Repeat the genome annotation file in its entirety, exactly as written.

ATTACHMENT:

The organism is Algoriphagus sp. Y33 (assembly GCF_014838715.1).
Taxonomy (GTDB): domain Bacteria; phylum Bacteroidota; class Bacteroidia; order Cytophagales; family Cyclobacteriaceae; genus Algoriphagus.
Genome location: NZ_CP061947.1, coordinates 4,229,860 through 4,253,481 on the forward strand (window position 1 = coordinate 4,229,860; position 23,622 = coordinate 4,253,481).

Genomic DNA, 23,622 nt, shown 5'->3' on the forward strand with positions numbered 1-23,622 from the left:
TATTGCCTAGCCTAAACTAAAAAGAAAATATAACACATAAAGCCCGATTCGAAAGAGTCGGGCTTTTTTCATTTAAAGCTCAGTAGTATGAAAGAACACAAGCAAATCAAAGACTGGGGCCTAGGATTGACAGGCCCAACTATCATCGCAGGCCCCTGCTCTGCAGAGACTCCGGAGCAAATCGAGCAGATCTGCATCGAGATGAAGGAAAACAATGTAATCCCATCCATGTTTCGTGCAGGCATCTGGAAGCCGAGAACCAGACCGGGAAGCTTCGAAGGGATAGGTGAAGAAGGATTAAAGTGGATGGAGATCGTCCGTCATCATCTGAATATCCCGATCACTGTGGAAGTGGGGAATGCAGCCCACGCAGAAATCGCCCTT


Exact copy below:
The organism is Algoriphagus sp. Y33 (assembly GCF_014838715.1).
Taxonomy (GTDB): domain Bacteria; phylum Bacteroidota; class Bacteroidia; order Cytophagales; family Cyclobacteriaceae; genus Algoriphagus.
Genome location: NZ_CP061947.1, coordinates 4,229,860 through 4,253,481 on the forward strand (window position 1 = coordinate 4,229,860; position 23,622 = coordinate 4,253,481).

Genomic DNA, 23,622 nt, shown 5'->3' on the forward strand with positions numbered 1-23,622 from the left:
TATTGCCTAGCCTAAACTAAAAAGAAAATATAACACATAAAGCCCGATTCGAAAGAGTCGGGCTTTTTTCATTTAAAGCTCAGTAGTATGAAAGAACACAAGCAAATCAAAGACTGGGGCCTAGGATTGACAGGCCCAACTATCATCGCAGGCCCCTGCTCTGCAGAGACTCCGGAGCAAATCGAGCAGATCTGCATCGAGATGAAGGAAAACAATGTAATCCCATCCATGTTTCGTGCAGGCATCTGGAAGCCGAGAACCAGACCGGGAAGCTTCGAAGGGATAGGTGAAGAAGGATTAAAGTGGATGGAGATCGTCCGTCATCATCTGAATATCCCGATCACTGTGGAAGTGGGGAATGCAGCCCACGCAGAAATCGCCCTT